All four main characters – to a certain extent – become victims of the political situation which they find themselves in. Nicky’s response is to oppose the corruption and injustice he encounters in the world around him. Consequently, his political convictions are primarily left-wing, despite a brief flirtation with an anarchist group whose activities are clearly modelled on those of Andreas Baader and the Red Army Faction.

Tosker is not only a Thatcherite, he’s also a slum landlord and a freemason, mixing with people “on the square”. We even see him writing out a cheque to support the strike-breakers before his masonic induction ceremony. As his policeman son says of him: “Now I know why they call it [freemasonry] the mafia of the mediocre. It’s the right place for you, dad.” Yet even Tosker is financially embarrassed after the stock market crash.

Despite being largely apolitical, Geordie is arguably the hardest hit – ending up as a tramp living on the streets of London and then handed a life sentence for arson after he sets fire to a bed in his hostel. Although he doesn’t exhibit any specific learning difficulties, in many ways he becomes a kind of tragic Lennie figure – see Steinbeck’s Of Mice and Men.

Mary is galvanised by the events of the miners’ strike of 1984 and we see her actively engaged in community organisations before she eventually becomes a Labour MP. Her growth throughout the series shows how the role of women was changing in the country at large, a change that was reflected in the politics of the day.

As far as the miners’ strike is concerned, the Tories are shown as being well prepared for the impending conflict. Knowing that any given police force is typically comprised of men from the local area, whose loyalties will therefore be compromised, they bring in reinforcements from the corrupt Metropolitan police force. These interlopers terrorise the local population of the pit villages in much the same way as the Black and Tans did the Catholics in Ireland, or the Sturmabteilung dealt with their left-wing opponents in Nazi Germany. They effectively become a ruthless paramilitary force employed in Thatcher’s ideological war against the working class.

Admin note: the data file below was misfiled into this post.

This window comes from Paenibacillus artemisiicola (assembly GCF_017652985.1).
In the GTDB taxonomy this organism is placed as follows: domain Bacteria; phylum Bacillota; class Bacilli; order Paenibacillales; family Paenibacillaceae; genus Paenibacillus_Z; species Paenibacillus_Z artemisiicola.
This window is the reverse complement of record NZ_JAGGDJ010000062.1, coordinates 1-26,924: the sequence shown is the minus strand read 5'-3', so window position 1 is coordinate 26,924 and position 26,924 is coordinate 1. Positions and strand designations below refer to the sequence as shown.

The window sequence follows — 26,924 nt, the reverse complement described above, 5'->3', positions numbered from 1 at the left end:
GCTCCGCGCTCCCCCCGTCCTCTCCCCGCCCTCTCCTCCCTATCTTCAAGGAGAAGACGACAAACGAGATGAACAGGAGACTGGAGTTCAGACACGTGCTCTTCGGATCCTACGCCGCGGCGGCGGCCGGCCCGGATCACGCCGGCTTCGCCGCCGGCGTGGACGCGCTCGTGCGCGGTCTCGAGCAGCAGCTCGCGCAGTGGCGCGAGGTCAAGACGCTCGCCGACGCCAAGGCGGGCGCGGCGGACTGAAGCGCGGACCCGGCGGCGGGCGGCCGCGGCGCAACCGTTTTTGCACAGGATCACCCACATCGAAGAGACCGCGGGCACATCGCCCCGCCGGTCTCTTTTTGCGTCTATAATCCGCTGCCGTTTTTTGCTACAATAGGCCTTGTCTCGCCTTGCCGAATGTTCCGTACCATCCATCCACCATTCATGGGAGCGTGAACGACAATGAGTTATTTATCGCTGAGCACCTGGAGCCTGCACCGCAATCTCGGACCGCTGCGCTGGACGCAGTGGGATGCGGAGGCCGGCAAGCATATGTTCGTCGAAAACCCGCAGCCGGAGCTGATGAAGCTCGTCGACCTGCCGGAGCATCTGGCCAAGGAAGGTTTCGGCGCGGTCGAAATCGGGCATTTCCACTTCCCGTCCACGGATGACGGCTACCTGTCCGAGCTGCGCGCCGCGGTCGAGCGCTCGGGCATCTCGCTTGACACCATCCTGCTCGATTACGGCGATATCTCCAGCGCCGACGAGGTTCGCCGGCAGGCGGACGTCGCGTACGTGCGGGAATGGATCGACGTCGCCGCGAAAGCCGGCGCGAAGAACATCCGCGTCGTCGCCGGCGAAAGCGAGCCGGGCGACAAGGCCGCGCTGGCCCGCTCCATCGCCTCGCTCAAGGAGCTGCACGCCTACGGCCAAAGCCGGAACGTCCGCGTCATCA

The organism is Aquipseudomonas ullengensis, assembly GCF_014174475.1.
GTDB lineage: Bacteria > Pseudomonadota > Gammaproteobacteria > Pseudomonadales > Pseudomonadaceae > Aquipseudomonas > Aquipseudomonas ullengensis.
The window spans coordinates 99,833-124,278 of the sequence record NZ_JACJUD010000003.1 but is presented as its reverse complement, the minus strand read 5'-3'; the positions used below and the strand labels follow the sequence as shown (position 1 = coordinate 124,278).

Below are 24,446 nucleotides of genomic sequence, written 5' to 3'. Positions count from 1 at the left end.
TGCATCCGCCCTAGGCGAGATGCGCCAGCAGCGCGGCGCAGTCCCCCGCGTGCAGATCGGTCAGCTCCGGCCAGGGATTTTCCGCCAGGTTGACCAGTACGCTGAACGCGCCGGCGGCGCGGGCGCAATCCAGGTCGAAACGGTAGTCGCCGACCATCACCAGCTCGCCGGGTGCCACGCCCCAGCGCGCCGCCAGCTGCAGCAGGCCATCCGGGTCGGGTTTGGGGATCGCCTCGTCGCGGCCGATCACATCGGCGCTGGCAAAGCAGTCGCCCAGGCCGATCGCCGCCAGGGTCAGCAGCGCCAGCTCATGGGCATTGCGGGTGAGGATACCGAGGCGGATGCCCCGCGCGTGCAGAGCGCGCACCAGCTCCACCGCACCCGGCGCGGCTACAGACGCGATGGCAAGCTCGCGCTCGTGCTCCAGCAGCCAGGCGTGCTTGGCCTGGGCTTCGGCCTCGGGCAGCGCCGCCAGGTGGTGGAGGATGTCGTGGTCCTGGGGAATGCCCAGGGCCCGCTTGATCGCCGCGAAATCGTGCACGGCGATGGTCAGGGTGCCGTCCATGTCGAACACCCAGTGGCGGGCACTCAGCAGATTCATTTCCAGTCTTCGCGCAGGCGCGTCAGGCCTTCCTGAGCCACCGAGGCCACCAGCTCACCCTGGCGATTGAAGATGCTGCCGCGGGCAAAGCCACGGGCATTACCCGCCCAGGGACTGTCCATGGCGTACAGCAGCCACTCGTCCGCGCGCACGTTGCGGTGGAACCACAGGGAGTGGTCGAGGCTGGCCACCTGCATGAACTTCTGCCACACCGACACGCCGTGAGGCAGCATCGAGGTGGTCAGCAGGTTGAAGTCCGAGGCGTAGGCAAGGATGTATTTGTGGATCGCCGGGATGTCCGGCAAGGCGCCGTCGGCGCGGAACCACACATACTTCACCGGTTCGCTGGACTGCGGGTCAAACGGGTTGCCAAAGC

We also see how clandestine conservative forces seek to undermine the strike by organising and financially supporting the potential strike-breakers. Alan Roe, the lynchpin of the local freemasons, is one of the leaders of this campaign. At one point we observe him driving into the fictional Hibbington colliery, then later we see a group of scabs clambering into a van which bears the name of his company. As Claudia Seabrook says to the local Labour MP, Eddie Wells, in the House of Commons, “We won’t need the army. It’s a sign of intelligence to learn from one’s mistakes.”

Ironically, when the scabs meet in a pub their spokesman uses a phrase which we will remember from the 2019 general election: “We are many, they are few.” The irony is compounded by the fact that this quotation is taken from Shelley’s poem “The Masque of Anarchy.” So, here we have a strike-breaker – or as I would prefer to call him a class traitor – quoting a line from a poet who was himself a political radical and who had a profound influence on later political thinking, especially that of Karl Marx.

History, it seems, does have a habit of repeating itself after all.